It is necessary to decide if the action of the trial court in determining as a matter of law that the evidence on the issue of gross negligence was insufficient to support a finding of the jury in favor of appellant was justified. The proof on this issue is without substantial conflict. The deceased was the owner of a Buick automobile. He operated it at all times important to this litigation. He accepted appellant and three other women, members of the guild, as occupants of his car for a trip to Goehner to attend the regional meeting. They left Plattsmouth about 7:30 a. m., proceeded to Union on U. S. Highway No. 75, and west on U. S. Highway No. 34 toward Lincoln. Appellant was seated on the left side of the rear seat directly behind the driver. Emma Egenberger, one of the other women, occupied the front seat with the deceased and sat to his right. It was a clear, dry, pleasant morning. U. S. Highway No. 34 had a hard surface, was in good condition, dry, and clear. The paved portion of it as it approached and at the place of the accident was 30 feet wide. That portion of the highway was substantially level and without obstruction to view in any direction by a traveler thereon. The highway as it proceeded westward toward Lincoln intersected Cotner Boulevard. The paved portion of the boulevard was 30 feet wide. There was a yellow and black highway stop sign near the north edge of the pavement on U. S. Highway No. 34, 83 feet east of the center of Cotner Boulevard. U. S. Highway No. 34 continued west on O Street from the west side of Cotner Boulevard. The pavement on O Street was 30 feet from curb to curb. There was a power-line pole not more than a foot south of the south curb of O Street and 82.5 feet west of the center line of Cotner Boulevard. The intersection of U. S. Highway No. 34 and Cotner Boulevard was enlarged because of curves in the outer lines of the pavement at the intersection, and the entire intersection was paved.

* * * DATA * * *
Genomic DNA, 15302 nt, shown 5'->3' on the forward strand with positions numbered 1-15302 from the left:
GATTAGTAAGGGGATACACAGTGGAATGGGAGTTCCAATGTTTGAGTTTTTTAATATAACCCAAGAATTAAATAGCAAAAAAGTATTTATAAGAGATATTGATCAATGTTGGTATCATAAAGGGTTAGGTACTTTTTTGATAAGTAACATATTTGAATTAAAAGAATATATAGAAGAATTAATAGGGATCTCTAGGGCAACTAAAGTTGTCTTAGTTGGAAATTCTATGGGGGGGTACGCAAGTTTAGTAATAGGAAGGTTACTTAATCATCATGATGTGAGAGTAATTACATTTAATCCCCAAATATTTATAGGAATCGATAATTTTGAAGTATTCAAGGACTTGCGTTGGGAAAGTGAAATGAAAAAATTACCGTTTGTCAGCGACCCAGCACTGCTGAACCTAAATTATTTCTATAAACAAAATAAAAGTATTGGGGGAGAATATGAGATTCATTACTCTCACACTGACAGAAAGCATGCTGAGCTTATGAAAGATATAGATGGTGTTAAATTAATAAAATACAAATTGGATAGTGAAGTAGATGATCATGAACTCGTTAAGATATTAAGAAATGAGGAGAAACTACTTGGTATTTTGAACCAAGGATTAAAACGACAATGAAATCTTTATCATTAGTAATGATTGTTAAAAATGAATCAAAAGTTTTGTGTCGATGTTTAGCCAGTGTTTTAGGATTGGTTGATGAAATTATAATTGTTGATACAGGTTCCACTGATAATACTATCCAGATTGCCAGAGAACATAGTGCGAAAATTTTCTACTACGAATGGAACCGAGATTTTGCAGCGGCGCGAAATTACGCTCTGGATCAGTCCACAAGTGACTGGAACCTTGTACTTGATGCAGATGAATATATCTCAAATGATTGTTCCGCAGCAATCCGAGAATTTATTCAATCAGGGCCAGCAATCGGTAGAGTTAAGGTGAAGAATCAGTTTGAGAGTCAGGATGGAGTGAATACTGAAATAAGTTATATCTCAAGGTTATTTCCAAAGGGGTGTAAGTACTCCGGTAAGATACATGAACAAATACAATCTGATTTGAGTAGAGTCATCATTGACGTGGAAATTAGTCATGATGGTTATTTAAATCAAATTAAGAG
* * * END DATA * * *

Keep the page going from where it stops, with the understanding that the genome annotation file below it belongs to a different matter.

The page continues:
There were two automobiles near each other traveling west near the north edge of the pavement of U.S. Highway No. 34 near the stop sign and as the car of the deceased approached them from the rear their speed was decreased and they came to a stop with an intervening space between them of about 3 feet. The front of the first of these was about in line with the stop sign. Deceased turned his car to the left and was in the act of passing the two cars when they came to a stop. He passed them, entered, and crossed the intersection. The left front corner of his car went over the curb and struck the power-line pole described above. The record does not disclose any reason for the car of the deceased getting off the pavement to the south the short distance required for the left front corner to contact the pole. There was no traffic of any kind in or within sight of the intersection as the deceased was near or was passing through it except the two cars that were stopped east of the intersection. The speed of the car of the deceased as it came to and entered the intersection was estimated at from 50 to 55 miles an hour. There is no proof that deceased had been over the highway or intersection at any time previous or that he knew or saw the stop sign. Emma Egenberger, who sat to the right of the deceased in the front seat of the car, was asked if she saw the stop sign as she came down the road and her answer was "Well, we were behind the cars; we were behind those two cars." She said she knew the road and she knew that there was a stop sign east of the intersection to be observed by westbound traffic. She was alert to how the deceased was operating the car but she made no effort to advise him of the stop sign until his car was three car lengths east of the east curb line of Cotner Boulevard. It was then a considerable distance west of the stop sign. She claims that at that place she said not in a scream or a loud voice "`There's a stop sign coming up.' I said it very nicely." The car was then in the intersection and she said "`Stop.'" This was all in a split second and in another split second the accident happened. She claims that about 15 miles east of the place of the accident she said to the deceased "`We don't have to